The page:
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third practitioner being called in and your further services dispensed with.

It is very bad taste to inform the patient later, when the consultant has left, that you disagree with his diagnosis or treatment. You will not increase your professional reputation in the eyes of your patient, and again will merely raise uncertainty as to the two conflicting opinions. We should invariably act honourably towards both our colleagues and our patients.

No reputable doctor having been called in as a consultant would ever think of taking over the patient and attending to him, though practising doctors acting as consultants are not infrequently invited, and even urged by the patient or his relatives to do so. It would be an unpardonable breach of medical ethics to do so.

It is by no means uncommon for a patient to call on a consultant or specialist without the knowledge of his own medical attendant. In such cases the consultant should point out to the patient that it is very irregular for him to see patients unless introduced to him by their own attendant and furnished by him with a letter of information. If he does elect to examine him, however (though this is also a breach of etiquette), he must tell the patient that he will write to his medical attendant and inform him that he had called for advice. In this letter he will explain the grounds of his diagnosis and outline the treatment to be followed. The consultant ought not to prescribe for the patient, he ought to let the private practitioner do so. It by no means furthers a brotherly feeling between medical men when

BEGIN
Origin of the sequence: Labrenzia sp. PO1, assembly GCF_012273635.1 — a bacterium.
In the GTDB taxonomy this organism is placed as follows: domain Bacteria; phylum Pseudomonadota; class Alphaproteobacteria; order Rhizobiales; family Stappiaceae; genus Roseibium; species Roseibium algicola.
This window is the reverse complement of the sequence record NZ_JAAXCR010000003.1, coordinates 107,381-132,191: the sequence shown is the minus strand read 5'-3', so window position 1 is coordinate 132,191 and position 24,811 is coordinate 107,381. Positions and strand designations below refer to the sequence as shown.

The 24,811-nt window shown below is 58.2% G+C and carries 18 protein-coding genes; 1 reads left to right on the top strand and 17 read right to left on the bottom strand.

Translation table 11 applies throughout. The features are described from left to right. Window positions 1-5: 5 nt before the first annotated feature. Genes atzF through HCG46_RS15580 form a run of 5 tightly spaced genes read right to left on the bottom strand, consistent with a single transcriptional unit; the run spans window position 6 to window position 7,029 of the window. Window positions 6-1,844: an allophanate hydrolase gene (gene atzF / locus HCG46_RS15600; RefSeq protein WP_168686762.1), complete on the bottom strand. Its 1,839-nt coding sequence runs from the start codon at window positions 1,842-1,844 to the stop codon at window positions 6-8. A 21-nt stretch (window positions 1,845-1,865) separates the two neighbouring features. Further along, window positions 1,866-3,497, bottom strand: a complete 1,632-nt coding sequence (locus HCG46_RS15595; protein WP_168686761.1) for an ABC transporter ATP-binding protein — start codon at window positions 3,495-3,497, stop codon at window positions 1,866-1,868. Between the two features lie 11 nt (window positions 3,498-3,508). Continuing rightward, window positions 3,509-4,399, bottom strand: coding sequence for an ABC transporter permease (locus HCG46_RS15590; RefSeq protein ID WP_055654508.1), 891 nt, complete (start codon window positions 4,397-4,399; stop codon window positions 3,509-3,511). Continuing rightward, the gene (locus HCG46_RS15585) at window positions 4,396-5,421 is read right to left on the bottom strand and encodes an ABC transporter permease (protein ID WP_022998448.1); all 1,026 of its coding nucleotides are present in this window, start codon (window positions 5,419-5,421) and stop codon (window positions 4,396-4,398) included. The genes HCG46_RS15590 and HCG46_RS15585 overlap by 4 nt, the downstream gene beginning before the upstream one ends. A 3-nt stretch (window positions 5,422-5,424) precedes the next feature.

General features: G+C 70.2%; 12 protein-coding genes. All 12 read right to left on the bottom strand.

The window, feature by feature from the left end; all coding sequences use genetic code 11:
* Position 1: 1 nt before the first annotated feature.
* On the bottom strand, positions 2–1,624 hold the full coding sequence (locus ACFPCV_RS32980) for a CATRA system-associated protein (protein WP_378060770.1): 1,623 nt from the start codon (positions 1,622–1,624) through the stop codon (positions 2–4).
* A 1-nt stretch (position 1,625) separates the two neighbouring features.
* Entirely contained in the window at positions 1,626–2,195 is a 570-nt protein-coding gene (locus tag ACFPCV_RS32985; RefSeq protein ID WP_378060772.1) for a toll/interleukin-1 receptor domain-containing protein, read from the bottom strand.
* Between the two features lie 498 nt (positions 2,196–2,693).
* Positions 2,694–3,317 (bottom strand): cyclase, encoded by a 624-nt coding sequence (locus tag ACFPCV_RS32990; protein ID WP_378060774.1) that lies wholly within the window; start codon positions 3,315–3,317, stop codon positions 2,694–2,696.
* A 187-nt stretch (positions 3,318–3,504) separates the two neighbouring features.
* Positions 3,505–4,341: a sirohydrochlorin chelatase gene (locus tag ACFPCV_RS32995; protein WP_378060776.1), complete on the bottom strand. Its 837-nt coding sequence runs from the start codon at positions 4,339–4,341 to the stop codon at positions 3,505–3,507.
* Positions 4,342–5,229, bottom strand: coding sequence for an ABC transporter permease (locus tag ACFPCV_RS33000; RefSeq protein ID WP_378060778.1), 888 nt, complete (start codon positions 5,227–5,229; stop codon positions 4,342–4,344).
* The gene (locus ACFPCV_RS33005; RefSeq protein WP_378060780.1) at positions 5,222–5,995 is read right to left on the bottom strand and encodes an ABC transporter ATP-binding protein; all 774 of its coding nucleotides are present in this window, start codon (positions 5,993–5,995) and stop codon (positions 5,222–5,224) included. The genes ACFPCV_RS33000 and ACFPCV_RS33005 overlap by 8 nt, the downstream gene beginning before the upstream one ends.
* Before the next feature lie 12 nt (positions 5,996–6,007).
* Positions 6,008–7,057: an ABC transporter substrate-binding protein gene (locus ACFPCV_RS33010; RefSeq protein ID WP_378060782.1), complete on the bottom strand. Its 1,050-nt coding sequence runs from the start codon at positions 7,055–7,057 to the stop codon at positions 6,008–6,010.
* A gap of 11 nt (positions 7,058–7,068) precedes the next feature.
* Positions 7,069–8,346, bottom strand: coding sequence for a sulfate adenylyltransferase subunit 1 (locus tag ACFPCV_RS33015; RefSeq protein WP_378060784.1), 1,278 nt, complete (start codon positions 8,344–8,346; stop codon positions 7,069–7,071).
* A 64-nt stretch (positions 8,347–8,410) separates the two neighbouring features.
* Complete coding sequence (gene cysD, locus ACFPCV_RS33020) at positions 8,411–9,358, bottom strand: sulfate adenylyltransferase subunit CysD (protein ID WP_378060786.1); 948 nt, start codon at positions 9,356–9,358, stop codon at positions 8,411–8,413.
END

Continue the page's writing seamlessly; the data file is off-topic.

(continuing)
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consultants prescribe for and treat patients quite apart from their own medical attendants. Such consultants do not benefit in the long run, as medical men cease to recommend their patients to them. The term consultant" means one who consults with another medical man, hence, if he does not do so, then he becomes an ordinary medical adviser and loses that prestige which ought to go with the vocation.

Etiquette of the Consultation.-Having discussed the matter with the patient or his relatives, and having suggested the consultant or specialist whom you think would give the best opinion regarding the particular disease from which the patient is suffering, and having received permission to invite him, it is your duty to communicate with him. You arrange with him a day and hour suitable to you both for the consultation. You must then intimate to the patient the time when the meeting is to take place. You ought to arrive at the patient's house a little before the appointed time, as you must receive and introduce the consultant to the patient. It is very annoying for the consultant to arrive and find you not there, as he has to wait until you come before he can see the patient. It would neither be polite nor wise of him to see the patient before you came, as you might have wished to communicate some fact of importance which you wanted him to investigate.

Presuming that you have arrived in good time, you await his coming in one of the public rooms, drawing, dining-room or parlour, but not in the patient's room. On the arrival of the consultant

you receive him there and give him a short account of the patient's illness and your treatment of the case, as well as any fact of importance, e.g., family history, alcoholic excesses, etc. It is advisable that no relative be present at this interview.

You then precede the stranger into the sick chamber and introduce him to your patient and to his wife, or any immediate relative who may be present. It is your duty to remain in the room during the whole examination in order to give any further information which the consultant may require and to help him in any examination he may make. It is discourteous of you to indulge in conversation with his wife or other person while the interview is going on.